FDA Warns Companies Selling Delta-8 Products. On May 4, 2022, the U.S. Food and Drug Administration issued warning letters to five companies for selling products labeled as containing delta-8 tetrahydrocannabinol. This is the first FDA action against companies for products containing delta-8 THC.
The warning letters address the unauthorized marketing of unapproved delta-8 THC products by companies as unapproved treatments for various medical conditions or for other therapeutic uses. The FDA appears to have focused specifically on products that made disease claims. The letters also cite violations related to drug misbranding (e.g., the products lack adequate directions for use), lack of dose substantiation, and the addition of delta-8 THC in foods, such as gummies, chocolate, caramels, chewing gum and peanut brittle. Delta-8 THC is an unapproved food additive for use in any human or animal food product, as the FDA has not concluded that the substances are generally recognized as safe or otherwise exempt from food additive requirements. The FDA’s principal deputy commissioner Janet Woodcock said the agency also was looking at the appeal of some of the products to children.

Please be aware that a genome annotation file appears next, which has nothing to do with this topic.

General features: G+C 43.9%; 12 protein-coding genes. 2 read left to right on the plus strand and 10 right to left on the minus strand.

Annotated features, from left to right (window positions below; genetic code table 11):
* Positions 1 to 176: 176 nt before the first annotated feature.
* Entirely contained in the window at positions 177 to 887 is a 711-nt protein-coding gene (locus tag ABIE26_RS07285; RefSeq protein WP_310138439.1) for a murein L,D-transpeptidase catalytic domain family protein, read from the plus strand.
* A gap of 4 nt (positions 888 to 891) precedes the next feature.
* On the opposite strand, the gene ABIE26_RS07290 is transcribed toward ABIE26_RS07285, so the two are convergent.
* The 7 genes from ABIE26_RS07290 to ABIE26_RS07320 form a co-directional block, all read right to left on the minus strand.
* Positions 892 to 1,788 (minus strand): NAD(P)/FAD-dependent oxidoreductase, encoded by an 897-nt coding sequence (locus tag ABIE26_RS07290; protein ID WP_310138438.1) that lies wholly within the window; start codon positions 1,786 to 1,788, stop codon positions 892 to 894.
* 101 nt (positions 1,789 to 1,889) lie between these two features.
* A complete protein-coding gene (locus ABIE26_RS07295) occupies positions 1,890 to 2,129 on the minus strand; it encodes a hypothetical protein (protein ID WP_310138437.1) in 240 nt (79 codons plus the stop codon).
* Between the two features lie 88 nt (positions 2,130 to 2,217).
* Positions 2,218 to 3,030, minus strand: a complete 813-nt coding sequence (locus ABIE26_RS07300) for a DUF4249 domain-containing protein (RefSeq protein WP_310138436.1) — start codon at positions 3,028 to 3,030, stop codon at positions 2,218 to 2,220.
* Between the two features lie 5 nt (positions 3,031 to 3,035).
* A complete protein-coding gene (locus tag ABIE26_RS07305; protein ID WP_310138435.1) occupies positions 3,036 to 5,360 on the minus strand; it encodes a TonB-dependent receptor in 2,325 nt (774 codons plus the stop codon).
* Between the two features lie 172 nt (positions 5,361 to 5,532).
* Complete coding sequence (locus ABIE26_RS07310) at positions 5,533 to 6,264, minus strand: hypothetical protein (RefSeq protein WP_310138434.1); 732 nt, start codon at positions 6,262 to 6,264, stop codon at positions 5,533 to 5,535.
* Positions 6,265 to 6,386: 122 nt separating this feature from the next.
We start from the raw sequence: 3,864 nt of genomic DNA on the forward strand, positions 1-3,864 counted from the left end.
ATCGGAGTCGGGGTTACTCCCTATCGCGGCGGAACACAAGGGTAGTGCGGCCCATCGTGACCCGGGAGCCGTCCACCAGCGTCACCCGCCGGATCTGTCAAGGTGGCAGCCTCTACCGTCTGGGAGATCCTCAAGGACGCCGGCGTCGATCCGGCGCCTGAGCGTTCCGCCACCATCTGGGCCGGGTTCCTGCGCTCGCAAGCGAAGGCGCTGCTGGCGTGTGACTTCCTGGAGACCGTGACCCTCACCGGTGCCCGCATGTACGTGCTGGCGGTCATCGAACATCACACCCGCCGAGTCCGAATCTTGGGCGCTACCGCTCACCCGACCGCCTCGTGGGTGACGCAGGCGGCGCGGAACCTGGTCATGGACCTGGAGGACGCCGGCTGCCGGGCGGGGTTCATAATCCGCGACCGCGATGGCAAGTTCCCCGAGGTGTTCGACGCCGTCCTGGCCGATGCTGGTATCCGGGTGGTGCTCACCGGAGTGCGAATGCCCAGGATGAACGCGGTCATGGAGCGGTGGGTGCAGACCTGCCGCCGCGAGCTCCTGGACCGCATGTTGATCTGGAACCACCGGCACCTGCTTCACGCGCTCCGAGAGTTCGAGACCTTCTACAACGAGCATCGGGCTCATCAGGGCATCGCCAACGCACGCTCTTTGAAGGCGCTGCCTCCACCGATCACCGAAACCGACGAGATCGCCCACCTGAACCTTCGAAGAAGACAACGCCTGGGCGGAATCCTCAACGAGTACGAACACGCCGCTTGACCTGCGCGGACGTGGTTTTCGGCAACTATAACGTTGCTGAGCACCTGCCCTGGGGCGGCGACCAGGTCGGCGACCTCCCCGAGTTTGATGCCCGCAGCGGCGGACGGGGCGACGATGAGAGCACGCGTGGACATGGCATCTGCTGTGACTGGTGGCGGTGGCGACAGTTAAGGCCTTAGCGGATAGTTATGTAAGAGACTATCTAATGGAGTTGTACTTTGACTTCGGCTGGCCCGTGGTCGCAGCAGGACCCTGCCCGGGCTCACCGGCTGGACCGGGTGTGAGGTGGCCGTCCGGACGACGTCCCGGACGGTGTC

The warning letters were issued, in part, as a response to adverse event reports involving products containing delta-8 THC from consumers, healthcare practitioners, and law enforcement, some of which resulted in the need for hospitalization or emergency room treatment. The warning letters follow previously sent warning letters to other companies selling unapproved CBD products that similarly claimed to diagnose, cure, mitigate, treat or prevent various diseases, in violation of the Food, Drug, and Cosmetic Act. The FDA additionally is concerned that some of the food products are packaged and labeled in ways that may appeal to children and highlighted its intent to continue to monitor the cannabis marketplace for risks to public health.